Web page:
Category Archives: Magento
Magento is a feature-rich and powerful eCommerce platform, but from the perspective of conversion rate optimization, it can leave something to be desired.
The conventional wisdom is that the harder you make it for users to carry out an action, the less likely they are to complete it. For eCommerce, that means the more steps a user has to take between product selection and making a purchase, the more chances there are for them to abandon their shopping cart. As retailers, we want to ensure the journey to checkout is as smooth as possible.
The paradigmatic example of conversion rate optimization for eCommerce would be Amazon’s One Click purchase. It encourages more impulse purchasing and gives buyers no time to change their mind — although, of course, they can cancel later. Read more
Pricing is one of the most difficult problems that retailers face. Picking the right price point can mean the difference between having products fly off the shelves and having them sit unbought. If shoppers perceive products to be priced too high they may abandon a particular store altogether. If they are priced too low, store owners could end up cannibalizing their profit margins to gain a competitive advantage.
There are many factors involved in choosing the right price point, but one of the most crucial pieces of data is the price that other stores are putting on their product. Particularly in the eCommerce world, pricing can be very fluid. There’s nothing standing between a retailer and a price change other than the click of a button. Because they can change prices so quickly and customers can compare prices so easily, online retailers are in a constant battle to undercut their competition while at the same time trying to make sure that they maintain prices at a level that will bring in a decent profit. Read more
We can imagine an ideal brick-and-mortar shopping experience. We know what we want to do, and when we walk into a store, we are greeted by our personal shopper, who knows us better than we know ourselves. We don’t tell her what we want to buy, but why we want it. Perhaps we want to fix a leaky faucet, or perhaps we want to go climbing in the Rockies. Whatever we want to do, our personal shopper knows exactly the right products for the job and gathers them together for us — both the products we know we need and the products we would never have thought of.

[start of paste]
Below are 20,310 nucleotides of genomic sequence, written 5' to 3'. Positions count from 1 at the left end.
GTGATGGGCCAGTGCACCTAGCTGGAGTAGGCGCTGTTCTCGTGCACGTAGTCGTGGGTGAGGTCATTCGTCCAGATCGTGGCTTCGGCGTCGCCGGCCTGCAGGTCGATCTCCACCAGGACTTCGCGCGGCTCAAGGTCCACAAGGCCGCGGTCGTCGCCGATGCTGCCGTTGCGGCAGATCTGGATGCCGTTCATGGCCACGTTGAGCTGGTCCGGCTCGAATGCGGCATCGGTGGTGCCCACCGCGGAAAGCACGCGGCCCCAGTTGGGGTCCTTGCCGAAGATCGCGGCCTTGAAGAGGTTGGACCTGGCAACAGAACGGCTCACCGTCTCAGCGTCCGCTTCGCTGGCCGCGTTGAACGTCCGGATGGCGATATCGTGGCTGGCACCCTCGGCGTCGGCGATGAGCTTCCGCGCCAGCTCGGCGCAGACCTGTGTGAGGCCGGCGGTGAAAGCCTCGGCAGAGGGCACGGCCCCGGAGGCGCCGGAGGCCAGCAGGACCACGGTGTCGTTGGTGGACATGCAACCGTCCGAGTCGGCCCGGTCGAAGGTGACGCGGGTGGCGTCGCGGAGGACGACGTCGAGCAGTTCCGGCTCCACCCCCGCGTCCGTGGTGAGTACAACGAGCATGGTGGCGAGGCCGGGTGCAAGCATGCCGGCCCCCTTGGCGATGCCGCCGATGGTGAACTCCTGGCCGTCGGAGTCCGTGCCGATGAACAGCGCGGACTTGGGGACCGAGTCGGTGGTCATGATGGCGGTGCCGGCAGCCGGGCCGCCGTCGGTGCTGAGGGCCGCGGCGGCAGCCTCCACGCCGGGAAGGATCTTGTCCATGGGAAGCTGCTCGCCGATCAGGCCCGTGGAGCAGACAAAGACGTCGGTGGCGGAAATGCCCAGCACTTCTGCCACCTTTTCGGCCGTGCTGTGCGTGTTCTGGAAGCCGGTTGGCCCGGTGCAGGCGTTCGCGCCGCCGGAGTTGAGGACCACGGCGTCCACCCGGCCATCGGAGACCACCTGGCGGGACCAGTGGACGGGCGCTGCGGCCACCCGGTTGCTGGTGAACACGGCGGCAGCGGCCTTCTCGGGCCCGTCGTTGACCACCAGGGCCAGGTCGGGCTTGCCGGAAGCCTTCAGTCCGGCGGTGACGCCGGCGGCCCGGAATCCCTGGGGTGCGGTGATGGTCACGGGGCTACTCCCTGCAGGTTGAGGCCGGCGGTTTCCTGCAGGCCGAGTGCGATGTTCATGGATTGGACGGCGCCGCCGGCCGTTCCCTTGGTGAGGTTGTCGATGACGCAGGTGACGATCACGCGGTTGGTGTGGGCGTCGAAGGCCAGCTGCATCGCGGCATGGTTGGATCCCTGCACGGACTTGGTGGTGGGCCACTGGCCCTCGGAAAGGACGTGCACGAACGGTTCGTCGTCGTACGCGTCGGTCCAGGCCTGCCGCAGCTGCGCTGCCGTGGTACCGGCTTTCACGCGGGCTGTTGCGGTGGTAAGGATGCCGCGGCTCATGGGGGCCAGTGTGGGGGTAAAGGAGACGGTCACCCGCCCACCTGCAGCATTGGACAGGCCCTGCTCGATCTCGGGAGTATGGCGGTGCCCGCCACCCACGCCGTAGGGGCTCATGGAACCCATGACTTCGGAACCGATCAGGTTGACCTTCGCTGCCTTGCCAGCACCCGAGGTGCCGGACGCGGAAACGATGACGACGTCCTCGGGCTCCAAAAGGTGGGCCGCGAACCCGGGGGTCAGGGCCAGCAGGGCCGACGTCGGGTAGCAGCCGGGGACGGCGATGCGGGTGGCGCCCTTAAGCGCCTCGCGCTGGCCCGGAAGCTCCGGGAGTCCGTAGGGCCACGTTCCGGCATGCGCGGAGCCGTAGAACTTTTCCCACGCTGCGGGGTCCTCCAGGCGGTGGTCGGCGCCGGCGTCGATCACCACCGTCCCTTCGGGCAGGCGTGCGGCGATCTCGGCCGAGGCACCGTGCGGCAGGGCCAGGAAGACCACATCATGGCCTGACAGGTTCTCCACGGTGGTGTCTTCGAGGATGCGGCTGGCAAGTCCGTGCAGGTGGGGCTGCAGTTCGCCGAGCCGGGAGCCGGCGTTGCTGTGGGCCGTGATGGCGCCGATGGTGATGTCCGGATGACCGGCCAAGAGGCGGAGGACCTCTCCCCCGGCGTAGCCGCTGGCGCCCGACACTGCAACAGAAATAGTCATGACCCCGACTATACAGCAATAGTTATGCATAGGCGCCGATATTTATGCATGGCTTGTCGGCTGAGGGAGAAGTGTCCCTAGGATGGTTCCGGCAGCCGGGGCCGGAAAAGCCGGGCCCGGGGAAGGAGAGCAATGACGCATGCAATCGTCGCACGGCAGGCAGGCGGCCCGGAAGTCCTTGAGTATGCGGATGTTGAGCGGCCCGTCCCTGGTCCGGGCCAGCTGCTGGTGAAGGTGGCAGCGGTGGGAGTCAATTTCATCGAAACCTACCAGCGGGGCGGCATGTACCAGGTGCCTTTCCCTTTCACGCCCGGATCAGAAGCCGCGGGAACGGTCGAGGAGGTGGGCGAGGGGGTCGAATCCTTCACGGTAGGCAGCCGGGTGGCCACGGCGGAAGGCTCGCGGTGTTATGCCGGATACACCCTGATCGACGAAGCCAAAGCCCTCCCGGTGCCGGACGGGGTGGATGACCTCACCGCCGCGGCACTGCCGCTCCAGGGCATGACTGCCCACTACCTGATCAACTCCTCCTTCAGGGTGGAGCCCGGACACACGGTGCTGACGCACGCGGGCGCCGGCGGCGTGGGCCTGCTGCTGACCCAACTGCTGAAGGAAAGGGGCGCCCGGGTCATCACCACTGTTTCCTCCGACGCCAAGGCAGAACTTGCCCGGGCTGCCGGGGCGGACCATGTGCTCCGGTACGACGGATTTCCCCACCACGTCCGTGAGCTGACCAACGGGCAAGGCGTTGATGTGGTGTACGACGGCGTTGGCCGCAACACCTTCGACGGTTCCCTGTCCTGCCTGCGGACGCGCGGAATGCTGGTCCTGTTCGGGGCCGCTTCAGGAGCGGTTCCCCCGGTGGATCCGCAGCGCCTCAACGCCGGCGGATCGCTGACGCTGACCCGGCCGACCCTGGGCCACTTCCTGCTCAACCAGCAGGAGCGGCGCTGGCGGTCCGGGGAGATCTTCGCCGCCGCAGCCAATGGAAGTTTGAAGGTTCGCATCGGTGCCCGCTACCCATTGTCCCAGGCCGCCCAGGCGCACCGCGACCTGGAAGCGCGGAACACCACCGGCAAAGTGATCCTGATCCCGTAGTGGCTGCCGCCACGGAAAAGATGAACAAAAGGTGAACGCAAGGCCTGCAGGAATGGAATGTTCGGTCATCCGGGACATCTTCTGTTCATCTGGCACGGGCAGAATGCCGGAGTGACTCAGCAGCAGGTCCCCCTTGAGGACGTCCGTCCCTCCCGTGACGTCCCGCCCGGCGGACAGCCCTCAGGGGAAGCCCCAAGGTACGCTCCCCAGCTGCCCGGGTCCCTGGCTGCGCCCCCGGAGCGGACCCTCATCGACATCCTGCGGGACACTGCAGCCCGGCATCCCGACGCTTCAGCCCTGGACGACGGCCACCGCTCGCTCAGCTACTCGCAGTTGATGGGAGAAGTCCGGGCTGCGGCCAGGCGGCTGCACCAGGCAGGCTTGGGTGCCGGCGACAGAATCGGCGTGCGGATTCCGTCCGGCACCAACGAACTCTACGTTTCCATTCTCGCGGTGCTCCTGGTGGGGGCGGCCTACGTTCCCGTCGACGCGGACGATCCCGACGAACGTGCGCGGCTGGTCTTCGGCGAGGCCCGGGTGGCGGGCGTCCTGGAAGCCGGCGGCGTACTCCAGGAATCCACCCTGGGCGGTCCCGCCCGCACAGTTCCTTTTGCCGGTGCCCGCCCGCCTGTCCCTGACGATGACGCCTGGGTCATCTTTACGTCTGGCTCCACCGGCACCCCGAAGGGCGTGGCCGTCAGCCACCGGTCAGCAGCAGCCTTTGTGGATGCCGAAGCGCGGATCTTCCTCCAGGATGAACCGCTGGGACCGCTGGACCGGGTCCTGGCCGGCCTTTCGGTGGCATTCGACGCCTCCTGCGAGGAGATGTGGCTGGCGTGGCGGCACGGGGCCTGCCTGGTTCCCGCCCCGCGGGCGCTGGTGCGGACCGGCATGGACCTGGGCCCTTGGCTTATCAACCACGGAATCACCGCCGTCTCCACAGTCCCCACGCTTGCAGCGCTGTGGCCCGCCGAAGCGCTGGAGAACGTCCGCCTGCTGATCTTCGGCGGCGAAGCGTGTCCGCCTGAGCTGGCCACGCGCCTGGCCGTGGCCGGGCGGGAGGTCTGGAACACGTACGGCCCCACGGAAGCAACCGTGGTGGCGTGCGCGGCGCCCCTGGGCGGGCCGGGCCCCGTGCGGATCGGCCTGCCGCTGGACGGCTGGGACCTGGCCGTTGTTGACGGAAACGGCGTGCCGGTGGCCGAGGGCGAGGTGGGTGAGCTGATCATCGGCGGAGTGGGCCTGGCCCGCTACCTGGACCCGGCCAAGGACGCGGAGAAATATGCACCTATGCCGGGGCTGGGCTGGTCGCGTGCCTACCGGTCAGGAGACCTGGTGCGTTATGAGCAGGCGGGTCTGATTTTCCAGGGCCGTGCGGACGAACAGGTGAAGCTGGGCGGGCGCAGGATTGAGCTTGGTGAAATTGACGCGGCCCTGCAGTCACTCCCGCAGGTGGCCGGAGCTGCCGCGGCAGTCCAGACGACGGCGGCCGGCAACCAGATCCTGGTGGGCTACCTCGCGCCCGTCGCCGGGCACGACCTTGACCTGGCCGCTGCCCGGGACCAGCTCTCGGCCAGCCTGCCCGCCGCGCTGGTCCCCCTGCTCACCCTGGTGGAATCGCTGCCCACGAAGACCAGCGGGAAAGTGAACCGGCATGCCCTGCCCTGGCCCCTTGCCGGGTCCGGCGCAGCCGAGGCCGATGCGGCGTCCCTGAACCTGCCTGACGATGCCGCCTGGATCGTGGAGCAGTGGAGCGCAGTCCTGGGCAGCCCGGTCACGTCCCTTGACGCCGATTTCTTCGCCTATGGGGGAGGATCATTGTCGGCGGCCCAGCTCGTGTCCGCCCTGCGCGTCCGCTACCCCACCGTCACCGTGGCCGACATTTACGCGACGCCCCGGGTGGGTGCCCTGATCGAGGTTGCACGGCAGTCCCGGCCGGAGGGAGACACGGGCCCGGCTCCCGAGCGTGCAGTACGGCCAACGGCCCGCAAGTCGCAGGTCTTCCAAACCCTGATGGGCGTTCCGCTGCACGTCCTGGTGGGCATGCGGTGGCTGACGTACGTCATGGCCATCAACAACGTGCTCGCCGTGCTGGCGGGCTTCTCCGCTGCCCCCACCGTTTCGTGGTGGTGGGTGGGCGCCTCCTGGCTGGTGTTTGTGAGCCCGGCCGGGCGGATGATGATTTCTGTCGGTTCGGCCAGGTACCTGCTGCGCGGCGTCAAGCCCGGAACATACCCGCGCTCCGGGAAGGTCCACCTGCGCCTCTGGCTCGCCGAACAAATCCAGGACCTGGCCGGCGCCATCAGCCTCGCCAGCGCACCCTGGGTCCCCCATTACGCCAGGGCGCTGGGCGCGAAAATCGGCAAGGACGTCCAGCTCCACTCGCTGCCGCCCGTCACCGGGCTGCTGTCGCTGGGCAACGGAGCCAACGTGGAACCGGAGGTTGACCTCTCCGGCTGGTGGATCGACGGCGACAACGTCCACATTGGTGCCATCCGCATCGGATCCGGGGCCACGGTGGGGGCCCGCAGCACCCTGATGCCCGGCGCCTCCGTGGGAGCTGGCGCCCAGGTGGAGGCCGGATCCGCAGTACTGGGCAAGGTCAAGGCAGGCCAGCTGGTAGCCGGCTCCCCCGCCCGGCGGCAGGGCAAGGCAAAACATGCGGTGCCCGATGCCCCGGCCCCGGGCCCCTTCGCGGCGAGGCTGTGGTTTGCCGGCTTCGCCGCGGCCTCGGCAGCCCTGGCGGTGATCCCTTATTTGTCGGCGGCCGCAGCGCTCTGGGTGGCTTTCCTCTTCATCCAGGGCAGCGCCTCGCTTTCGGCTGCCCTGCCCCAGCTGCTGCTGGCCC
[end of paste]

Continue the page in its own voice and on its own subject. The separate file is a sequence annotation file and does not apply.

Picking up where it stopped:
A shopping experience like that is a long way off in brick-and-mortar stores, but we’re already quite some way towards providing that experience for eCommerce. Magento in particular provides tools like faceted search and product suggestions that attempt to give shoppers what they want. But, we’re far from the ideal, which would be an algorithmic version of the personal shopper we just met — an artificially intelligent suggestion engine that can take a natural language question like: “I’m going hiking in the Rockies: what do I need?” and output a range of appropriate products based on our question and past buying choices. Read more
I don’t know about you, but I’m terrible at buying gifts for people, especially on those occasions where I’m invited to a celebration like a wedding or baby shower. I have no idea what to get people and it frequently worries me that when I give them a gift of my choosing the reaction will be a tight-lipped smile and a polite questioning about whether I kept the receipt.
I’m enormously grateful when people are thoughtful enough to use a gift registry that includes a list of all the things that they would be pleased to receive. It removes my anxiety that I’m going to end up buying something that is completely useless for the recipient or that several of their other friends will buy as well.
In addition to being great at assuaging the gift-buying anxieties of people like me, gift registries are also a powerful method of generating revenue for eCommerce stores. They are a way of leveraging the loyalty of existing customers to extend awareness of a store and they almost guarantee increased sales as gifters are directed to the store by hopeful gift receivers. And, of course, once the gift giver has made their purchase, it’s likely that they will make future purchases from an eCommerce store. Read more
A patch has been released to fix a remote code vulnerability in some versions of Magento.
The recently discovered remote code execution vulnerability may allow an attacker with administrative privileges to delete files and folders from a Magento installation through an exploit in the WYSIWYG editor. Magento Enterprise Edition stores from versions 184.108.40.206 through to version 220.127.116.11, and Magento Community Edition stores between 18.104.22.168 and 22.214.171.124 are at risk and should apply the patch detailed below. The vulnerability has been fixed in the latest Magento releases and those operating Magento stores outside the above ranges will not require a patch.. Read more